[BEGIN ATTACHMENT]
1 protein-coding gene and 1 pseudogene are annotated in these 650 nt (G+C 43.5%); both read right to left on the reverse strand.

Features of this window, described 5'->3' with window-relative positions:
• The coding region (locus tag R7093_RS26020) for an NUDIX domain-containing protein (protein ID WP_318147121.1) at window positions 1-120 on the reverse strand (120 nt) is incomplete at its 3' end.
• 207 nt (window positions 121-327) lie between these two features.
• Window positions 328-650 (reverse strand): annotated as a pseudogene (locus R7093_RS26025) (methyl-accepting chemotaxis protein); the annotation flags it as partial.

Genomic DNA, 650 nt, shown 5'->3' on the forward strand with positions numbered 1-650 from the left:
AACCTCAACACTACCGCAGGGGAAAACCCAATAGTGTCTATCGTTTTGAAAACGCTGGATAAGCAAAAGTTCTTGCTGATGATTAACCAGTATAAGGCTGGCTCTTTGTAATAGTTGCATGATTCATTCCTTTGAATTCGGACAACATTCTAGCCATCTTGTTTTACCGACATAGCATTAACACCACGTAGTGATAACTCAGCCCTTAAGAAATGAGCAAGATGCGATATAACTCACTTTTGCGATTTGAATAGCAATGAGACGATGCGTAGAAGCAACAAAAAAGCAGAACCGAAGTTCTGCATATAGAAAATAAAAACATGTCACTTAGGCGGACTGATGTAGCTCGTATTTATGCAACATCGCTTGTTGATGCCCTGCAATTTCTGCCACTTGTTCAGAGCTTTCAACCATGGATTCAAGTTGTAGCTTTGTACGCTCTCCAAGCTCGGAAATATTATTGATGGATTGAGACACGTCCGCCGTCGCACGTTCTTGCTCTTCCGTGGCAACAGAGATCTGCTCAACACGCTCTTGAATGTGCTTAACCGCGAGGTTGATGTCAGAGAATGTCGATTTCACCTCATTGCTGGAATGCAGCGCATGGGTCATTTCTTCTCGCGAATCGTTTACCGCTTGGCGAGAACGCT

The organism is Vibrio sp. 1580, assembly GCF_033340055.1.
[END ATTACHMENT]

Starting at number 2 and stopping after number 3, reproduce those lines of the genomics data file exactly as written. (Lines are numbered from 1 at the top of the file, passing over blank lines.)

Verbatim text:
Features of this window, described 5'->3' with window-relative positions:
• The coding region (locus tag R7093_RS26020) for an NUDIX domain-containing protein (protein ID WP_318147121.1) at window positions 1-120 on the reverse strand (120 nt) is incomplete at its 3' end.